Despite its multimedia capabilities the IP Multimedia Subsystem (IMS) hasn't yet gotten a lot of opportunities to show its capabilities in wireless networks. One of the reasons for this is that current circuit switched mobile voice telephony works well and meets user expectations. Things, however, are improving for IMS.
With the introduction of the iPhone, more and more people are getting aware of multimedia and Internet capabilities of mobile devices. Thus, it might well be possible that multimedia enriched voice calls might also soon appear on the radar screen of users. On the network side many operators are upgrading their current 3G networks to 3.5G and with the first WiMAX networks rolled out now and LTE on the horizon there is sufficient bandwidth for such services. Additionally, WiMAX and LTE networks no longer have a circuit switched part and operators need a solution such as the IMS to be able to offer conversational services over their next generation networks. It thus seems inevitable, that the IMS will have a bright future.
In practice, however, things will be a bit more difficult since third party VoIP service providers such as Skype, Vonage and others could try to take a piece of the wireless market in a similar way as in fixed line networks today. After all, the application layer does not care whether IP packets traverse a DSL line or the air interface of a wireless network as long as there is enough bandwidth. From my own experience, SIP and proprietary VoIP services such as Skype work well over 3.5G wireless networks and even Skype video calls have excellent video quality in both directions.
Network operator based IMS systems, however, have a number of advantages over voice services provided by third parties if the play their cards right:
Network operators today sell both a mobile device and voice service. This means that the service works out of the box, no configuration required by the user. With pre-installed and pre-configured IMS applications such as voice, video calling, presence, etc. they have a head start over third party services for which applications have to be installed on mobile devices.
The IMS is also able to request a certain bandwidth for a session from the transport layer. In case there is congestion anywhere in the network, it will be made sure that multimedia sessions are not impacted.
The third advantage, which I think is a major one, is that IMS gives network operators with both fixed line (think DSL, cable) and wireless assets (think HSPA, WiMAX and LTE) the opportunity to converge their voice + multimedia service offerings both in the network and from the users point of view.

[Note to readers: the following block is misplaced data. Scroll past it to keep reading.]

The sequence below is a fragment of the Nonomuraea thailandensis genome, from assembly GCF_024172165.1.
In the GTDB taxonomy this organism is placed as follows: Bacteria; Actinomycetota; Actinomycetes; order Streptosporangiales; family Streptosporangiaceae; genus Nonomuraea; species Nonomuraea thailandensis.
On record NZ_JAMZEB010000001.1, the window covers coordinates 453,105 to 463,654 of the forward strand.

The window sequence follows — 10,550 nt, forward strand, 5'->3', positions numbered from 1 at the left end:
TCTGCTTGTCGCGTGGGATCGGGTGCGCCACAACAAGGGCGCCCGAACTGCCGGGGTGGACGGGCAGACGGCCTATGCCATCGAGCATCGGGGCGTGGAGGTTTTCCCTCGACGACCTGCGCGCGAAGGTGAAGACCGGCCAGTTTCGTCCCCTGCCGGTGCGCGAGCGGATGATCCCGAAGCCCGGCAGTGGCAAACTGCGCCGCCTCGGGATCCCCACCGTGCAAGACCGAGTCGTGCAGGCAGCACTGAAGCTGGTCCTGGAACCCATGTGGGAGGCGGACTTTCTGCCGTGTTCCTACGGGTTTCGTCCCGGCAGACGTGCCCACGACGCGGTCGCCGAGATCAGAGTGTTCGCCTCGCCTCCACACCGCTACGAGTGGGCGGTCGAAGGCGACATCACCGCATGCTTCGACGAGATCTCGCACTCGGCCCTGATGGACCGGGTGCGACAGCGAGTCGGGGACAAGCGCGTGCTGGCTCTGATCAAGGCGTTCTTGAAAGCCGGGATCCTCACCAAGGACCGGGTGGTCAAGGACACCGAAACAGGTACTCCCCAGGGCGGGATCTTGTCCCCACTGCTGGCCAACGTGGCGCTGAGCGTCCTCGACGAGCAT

In the fixed line world the transition from analog telephony to VoIP over DSL or cable is already in full swing. The incentive for the user to switch to VoIP is usually a lower price for a combined voice service and Internet access over DSL or cable. When combined with mobile voice + Internet access, network operators can offer their clients Internet access + voice (and multimedia) telephony both at home, in the office or while roaming outside with a single device and a single telephone number.
The IMS also allows to have many devices registered to the same telephone number. This is great since at home it might be more convenient to use a dedicated phone, a notebook or even an IMS capable and connected television set to make a voice or video call.
With Voice Call Continuity (VCC) there is even the possibility that a mobile device automatically switches to Wifi when the user returns home or to his office thus reducing the load on the cellular network. Switching to Wifi at home also solves the issue of 3G/4G in-house coverage which in many regions of the world is inferior to 2G coverage due to the use of higher frequency bands.
And finally, the IMS has the capabilities to transfer a voice call from one device to the other. This is quite interesting in scenarios in which the user returns home and then transfers an ongoing voice call from his mobile phone to a television set and adding a live video stream to the call in the process.
It's clear that getting all of this right is not a trivial task. But if network operators want to retain their role as a service provider they have to go beyond what third party service providers could offer over a bit pipe.
As always, thoughts and comments are welcome!